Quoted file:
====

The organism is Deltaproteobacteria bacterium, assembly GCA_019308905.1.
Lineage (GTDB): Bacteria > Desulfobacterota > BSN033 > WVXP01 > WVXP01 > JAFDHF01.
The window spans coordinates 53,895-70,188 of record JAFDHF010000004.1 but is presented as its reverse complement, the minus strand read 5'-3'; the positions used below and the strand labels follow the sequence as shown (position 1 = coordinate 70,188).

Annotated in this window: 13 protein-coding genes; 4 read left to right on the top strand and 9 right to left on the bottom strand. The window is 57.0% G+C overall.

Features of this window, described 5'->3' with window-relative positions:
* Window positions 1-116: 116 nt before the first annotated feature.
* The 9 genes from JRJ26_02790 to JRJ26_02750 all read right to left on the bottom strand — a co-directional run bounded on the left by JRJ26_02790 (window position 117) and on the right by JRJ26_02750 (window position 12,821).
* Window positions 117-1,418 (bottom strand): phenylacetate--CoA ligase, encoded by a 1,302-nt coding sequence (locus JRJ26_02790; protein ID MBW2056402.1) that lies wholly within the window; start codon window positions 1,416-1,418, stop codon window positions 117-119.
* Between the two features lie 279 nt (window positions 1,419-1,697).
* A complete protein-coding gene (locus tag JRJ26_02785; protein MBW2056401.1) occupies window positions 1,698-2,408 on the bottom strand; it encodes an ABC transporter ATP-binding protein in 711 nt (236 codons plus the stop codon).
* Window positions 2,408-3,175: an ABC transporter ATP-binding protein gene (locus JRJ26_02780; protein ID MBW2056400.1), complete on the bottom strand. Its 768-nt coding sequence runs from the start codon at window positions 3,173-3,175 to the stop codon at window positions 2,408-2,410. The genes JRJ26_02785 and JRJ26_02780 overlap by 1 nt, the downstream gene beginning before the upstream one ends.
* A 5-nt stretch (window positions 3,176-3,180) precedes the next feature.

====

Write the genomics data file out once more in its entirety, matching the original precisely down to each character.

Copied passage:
The organism is Deltaproteobacteria bacterium, assembly GCA_019308905.1.
Lineage (GTDB): Bacteria > Desulfobacterota > BSN033 > WVXP01 > WVXP01 > JAFDHF01.
The window spans coordinates 53,895-70,188 of record JAFDHF010000004.1 but is presented as its reverse complement, the minus strand read 5'-3'; the positions used below and the strand labels follow the sequence as shown (position 1 = coordinate 70,188).

Annotated in this window: 13 protein-coding genes; 4 read left to right on the top strand and 9 right to left on the bottom strand. The window is 57.0% G+C overall.

Features of this window, described 5'->3' with window-relative positions:
* Window positions 1-116: 116 nt before the first annotated feature.
* The 9 genes from JRJ26_02790 to JRJ26_02750 all read right to left on the bottom strand — a co-directional run bounded on the left by JRJ26_02790 (window position 117) and on the right by JRJ26_02750 (window position 12,821).
* Window positions 117-1,418 (bottom strand): phenylacetate--CoA ligase, encoded by a 1,302-nt coding sequence (locus JRJ26_02790; protein ID MBW2056402.1) that lies wholly within the window; start codon window positions 1,416-1,418, stop codon window positions 117-119.
* Between the two features lie 279 nt (window positions 1,419-1,697).
* A complete protein-coding gene (locus tag JRJ26_02785; protein MBW2056401.1) occupies window positions 1,698-2,408 on the bottom strand; it encodes an ABC transporter ATP-binding protein in 711 nt (236 codons plus the stop codon).
* Window positions 2,408-3,175: an ABC transporter ATP-binding protein gene (locus JRJ26_02780; protein ID MBW2056400.1), complete on the bottom strand. Its 768-nt coding sequence runs from the start codon at window positions 3,173-3,175 to the stop codon at window positions 2,408-2,410. The genes JRJ26_02785 and JRJ26_02780 overlap by 1 nt, the downstream gene beginning before the upstream one ends.
* A 5-nt stretch (window positions 3,176-3,180) precedes the next feature.